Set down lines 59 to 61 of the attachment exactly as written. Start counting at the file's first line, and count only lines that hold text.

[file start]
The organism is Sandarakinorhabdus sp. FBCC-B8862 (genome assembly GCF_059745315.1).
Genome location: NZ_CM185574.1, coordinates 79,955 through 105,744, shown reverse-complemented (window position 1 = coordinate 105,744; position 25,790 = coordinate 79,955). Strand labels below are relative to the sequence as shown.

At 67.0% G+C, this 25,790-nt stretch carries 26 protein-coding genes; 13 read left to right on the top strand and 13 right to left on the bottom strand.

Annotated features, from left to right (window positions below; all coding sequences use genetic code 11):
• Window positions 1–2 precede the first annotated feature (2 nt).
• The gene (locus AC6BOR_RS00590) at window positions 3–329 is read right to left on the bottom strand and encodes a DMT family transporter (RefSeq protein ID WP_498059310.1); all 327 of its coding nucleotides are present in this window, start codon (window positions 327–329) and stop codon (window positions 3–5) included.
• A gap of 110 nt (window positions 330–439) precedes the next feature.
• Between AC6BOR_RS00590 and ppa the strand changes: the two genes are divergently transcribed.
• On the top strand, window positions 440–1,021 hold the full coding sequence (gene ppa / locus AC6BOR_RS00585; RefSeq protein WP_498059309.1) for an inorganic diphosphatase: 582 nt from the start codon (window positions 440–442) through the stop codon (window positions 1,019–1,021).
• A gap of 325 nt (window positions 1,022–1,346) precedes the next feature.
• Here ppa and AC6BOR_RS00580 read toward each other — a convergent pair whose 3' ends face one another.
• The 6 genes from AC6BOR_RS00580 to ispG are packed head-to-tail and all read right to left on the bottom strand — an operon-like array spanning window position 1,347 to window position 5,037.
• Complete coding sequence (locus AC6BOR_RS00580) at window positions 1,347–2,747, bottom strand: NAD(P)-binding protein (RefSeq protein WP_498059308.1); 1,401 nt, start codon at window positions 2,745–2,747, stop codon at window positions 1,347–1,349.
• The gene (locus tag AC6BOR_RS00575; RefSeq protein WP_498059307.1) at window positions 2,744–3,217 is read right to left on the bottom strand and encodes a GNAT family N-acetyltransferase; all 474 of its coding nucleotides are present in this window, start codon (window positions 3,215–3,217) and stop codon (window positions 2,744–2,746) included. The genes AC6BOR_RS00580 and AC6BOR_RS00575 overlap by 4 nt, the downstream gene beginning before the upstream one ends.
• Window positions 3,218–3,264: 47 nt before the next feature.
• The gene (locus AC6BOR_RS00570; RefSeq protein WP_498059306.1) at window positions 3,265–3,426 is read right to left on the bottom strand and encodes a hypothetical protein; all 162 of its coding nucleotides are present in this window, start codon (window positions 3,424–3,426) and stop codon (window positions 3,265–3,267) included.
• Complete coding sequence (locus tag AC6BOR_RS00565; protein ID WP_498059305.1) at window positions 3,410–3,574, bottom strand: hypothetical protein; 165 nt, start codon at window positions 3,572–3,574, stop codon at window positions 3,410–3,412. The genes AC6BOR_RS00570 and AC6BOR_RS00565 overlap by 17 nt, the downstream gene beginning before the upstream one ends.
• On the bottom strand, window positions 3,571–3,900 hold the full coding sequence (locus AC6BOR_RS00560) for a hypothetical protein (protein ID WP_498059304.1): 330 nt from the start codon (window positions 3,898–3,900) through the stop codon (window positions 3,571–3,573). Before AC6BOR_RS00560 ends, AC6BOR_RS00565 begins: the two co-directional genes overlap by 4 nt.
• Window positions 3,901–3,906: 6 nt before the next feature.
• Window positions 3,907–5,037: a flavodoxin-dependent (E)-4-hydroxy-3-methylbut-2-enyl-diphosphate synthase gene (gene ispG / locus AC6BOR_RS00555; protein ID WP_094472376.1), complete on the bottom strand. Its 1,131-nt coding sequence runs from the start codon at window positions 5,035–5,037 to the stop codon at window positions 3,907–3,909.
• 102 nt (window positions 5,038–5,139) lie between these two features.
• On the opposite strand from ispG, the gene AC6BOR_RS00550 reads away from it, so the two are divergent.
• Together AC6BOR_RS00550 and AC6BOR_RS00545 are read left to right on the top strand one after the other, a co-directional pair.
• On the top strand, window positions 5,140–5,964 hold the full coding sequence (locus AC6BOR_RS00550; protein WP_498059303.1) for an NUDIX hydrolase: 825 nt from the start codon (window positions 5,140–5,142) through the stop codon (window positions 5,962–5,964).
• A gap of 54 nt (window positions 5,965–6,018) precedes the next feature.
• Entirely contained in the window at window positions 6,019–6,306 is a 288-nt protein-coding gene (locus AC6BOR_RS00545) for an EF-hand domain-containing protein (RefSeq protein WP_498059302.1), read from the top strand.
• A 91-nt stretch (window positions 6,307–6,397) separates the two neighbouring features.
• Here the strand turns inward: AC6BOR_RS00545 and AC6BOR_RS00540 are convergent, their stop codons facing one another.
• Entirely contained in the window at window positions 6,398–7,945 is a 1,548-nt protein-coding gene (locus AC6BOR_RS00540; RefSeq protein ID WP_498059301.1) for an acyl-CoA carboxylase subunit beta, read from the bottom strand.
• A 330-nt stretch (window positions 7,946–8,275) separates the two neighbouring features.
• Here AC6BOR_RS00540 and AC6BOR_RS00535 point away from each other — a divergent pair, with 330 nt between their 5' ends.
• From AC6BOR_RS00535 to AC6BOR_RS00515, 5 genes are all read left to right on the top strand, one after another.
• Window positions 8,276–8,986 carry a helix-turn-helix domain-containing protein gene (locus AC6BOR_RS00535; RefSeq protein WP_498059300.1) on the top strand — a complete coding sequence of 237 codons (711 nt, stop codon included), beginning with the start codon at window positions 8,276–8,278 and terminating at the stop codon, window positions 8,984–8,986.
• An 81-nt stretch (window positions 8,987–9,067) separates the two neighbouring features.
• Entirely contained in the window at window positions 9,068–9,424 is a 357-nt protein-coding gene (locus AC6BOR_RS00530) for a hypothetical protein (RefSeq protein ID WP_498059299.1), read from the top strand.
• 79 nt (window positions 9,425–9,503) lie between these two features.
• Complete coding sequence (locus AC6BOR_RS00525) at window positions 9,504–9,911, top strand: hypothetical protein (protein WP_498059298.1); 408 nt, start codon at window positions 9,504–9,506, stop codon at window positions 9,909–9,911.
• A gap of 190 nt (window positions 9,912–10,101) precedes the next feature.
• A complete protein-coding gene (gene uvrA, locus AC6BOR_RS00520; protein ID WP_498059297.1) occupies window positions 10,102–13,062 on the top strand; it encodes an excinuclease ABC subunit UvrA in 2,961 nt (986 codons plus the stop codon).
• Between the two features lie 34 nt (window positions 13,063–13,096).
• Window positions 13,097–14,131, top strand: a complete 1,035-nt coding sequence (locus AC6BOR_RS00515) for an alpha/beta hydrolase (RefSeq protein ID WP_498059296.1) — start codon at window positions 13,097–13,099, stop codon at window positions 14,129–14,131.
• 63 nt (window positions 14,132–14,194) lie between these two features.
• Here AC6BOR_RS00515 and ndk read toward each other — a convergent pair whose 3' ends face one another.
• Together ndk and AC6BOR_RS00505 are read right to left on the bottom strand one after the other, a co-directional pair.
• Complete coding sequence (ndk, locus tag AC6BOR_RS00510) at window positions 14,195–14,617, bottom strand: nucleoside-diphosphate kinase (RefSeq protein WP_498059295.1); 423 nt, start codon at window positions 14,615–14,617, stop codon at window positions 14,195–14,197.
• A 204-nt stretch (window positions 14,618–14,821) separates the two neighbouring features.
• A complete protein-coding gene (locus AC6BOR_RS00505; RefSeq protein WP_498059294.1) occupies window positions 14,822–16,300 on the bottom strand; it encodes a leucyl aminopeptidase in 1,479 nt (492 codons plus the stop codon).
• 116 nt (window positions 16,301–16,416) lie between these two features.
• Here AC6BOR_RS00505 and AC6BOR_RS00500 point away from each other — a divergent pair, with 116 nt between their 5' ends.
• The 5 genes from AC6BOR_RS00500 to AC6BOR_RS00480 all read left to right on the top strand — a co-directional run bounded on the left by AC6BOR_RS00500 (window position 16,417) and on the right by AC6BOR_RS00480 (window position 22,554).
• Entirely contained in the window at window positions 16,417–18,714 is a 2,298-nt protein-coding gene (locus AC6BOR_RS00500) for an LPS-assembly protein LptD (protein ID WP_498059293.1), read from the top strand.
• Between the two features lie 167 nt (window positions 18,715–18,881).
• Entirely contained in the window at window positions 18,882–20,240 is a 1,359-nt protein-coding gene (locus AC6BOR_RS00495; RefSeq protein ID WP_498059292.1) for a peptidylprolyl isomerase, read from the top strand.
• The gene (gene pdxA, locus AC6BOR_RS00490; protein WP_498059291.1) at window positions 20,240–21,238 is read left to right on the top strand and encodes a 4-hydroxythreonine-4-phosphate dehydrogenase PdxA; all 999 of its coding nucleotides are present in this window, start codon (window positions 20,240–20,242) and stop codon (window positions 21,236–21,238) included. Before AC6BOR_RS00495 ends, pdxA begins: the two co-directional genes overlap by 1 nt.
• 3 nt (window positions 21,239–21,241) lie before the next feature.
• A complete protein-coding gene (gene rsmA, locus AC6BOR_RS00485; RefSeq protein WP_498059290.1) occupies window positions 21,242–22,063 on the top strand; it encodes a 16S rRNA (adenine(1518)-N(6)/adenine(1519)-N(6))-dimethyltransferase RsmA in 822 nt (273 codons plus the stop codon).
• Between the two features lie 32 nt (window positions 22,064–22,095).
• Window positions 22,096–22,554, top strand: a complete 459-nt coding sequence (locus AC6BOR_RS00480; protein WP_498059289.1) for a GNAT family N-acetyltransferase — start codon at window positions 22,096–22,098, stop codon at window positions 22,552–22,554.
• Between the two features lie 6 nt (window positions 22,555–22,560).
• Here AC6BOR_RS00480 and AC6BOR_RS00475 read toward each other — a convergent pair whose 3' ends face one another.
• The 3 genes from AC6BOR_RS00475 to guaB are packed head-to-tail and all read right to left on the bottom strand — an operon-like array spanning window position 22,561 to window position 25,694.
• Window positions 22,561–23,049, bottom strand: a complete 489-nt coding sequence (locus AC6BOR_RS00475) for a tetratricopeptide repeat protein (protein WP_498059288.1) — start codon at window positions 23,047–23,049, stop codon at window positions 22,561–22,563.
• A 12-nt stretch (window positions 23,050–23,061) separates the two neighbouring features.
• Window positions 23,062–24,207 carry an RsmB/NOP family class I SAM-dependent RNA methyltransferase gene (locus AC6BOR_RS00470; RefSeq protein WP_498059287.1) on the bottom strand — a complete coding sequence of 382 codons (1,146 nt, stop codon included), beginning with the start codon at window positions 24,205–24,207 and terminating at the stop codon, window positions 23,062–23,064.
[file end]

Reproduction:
• Between the two features lie 6 nt (window positions 22,555–22,560).
• Here AC6BOR_RS00480 and AC6BOR_RS00475 read toward each other — a convergent pair whose 3' ends face one another.
• The 3 genes from AC6BOR_RS00475 to guaB are packed head-to-tail and all read right to left on the bottom strand — an operon-like array spanning window position 22,561 to window position 25,694.